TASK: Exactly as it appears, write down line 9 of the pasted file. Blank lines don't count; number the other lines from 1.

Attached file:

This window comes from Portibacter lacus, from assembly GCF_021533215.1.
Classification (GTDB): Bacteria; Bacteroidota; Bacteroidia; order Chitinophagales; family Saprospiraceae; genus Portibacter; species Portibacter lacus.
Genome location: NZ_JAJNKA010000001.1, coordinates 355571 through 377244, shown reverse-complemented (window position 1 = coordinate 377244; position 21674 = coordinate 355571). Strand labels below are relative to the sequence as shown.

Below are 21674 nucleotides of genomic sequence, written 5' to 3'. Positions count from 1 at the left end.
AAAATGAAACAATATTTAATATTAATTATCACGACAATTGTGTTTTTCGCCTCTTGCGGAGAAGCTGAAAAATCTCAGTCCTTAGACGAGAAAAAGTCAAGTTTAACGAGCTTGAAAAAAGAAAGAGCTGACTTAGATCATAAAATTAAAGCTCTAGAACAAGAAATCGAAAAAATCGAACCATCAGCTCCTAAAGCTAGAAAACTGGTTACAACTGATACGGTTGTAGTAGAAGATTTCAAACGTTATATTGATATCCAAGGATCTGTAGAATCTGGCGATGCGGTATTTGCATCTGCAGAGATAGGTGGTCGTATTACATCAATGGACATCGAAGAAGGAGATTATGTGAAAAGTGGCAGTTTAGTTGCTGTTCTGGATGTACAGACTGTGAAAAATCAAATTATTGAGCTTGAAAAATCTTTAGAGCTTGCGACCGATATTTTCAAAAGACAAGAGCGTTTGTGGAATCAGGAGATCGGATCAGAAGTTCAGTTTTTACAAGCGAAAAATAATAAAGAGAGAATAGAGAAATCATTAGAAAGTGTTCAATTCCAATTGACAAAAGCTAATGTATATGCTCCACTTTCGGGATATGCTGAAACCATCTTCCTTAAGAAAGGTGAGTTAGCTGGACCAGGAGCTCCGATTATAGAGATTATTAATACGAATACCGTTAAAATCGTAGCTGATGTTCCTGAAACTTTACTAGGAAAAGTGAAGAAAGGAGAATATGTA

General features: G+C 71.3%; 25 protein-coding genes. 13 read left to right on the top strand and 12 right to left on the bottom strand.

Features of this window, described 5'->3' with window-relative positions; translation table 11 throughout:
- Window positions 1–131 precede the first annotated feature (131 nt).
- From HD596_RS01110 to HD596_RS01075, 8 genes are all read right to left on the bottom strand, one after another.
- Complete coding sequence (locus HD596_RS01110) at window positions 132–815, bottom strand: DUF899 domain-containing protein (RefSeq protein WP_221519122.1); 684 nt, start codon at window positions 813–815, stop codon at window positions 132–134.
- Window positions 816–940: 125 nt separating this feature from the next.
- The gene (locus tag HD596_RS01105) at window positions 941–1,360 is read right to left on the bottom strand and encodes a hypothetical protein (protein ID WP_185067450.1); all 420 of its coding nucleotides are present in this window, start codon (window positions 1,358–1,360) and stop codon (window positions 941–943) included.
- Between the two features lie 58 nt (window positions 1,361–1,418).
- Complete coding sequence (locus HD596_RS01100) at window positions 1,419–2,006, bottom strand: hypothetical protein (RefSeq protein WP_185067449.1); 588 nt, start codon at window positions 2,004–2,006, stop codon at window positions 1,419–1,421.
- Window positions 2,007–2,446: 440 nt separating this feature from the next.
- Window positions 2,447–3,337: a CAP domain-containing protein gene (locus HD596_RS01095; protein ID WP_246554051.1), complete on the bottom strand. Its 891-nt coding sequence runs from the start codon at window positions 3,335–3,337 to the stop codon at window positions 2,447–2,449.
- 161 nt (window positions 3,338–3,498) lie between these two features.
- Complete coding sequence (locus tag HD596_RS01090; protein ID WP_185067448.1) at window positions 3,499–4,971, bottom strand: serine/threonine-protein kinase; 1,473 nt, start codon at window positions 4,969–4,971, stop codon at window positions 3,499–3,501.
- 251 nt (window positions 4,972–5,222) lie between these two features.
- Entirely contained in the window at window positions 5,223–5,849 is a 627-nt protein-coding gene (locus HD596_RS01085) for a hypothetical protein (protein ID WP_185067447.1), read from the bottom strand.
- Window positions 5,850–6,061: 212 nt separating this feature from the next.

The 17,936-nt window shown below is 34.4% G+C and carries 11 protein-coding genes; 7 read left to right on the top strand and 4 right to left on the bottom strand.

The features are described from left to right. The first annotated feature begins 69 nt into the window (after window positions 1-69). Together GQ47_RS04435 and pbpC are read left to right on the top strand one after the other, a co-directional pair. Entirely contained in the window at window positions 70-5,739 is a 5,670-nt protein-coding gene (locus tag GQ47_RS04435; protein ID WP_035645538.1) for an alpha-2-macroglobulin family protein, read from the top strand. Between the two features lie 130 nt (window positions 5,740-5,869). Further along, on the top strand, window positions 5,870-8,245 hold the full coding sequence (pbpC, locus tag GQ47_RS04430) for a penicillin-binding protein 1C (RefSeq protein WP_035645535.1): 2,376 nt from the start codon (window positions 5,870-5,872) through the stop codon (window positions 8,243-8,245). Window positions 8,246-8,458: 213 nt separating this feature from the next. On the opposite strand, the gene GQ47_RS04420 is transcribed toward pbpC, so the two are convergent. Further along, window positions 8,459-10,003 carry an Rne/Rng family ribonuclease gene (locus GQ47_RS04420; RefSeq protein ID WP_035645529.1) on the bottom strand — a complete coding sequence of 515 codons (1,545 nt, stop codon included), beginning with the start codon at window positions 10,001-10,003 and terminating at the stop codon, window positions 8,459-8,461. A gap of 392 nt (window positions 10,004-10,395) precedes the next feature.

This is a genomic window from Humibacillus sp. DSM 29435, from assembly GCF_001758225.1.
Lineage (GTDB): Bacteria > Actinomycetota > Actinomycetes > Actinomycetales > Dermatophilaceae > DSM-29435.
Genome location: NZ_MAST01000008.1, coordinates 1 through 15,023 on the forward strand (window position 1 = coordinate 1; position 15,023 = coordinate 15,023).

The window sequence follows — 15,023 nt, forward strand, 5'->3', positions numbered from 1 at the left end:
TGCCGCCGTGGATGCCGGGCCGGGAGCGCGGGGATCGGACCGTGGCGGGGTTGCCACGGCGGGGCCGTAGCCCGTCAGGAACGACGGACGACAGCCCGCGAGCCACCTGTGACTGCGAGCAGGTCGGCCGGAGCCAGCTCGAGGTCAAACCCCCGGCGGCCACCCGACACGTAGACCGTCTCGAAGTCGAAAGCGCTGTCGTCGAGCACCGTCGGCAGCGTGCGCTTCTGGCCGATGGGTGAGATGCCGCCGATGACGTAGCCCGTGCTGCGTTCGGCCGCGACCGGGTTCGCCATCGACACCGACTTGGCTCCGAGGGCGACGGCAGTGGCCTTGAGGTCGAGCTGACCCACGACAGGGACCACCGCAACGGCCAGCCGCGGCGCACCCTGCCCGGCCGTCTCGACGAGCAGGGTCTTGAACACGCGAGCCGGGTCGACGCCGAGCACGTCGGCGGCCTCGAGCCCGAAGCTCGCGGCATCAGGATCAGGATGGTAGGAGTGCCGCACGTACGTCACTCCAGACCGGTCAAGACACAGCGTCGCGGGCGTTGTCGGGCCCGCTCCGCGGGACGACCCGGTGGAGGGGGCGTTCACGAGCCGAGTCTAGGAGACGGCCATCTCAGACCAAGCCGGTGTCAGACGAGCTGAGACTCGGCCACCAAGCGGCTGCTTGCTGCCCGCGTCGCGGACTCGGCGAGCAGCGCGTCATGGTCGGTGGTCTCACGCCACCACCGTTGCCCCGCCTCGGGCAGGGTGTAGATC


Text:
- From HD596_RS01110 to HD596_RS01075, 8 genes are all read right to left on the bottom strand, one after another.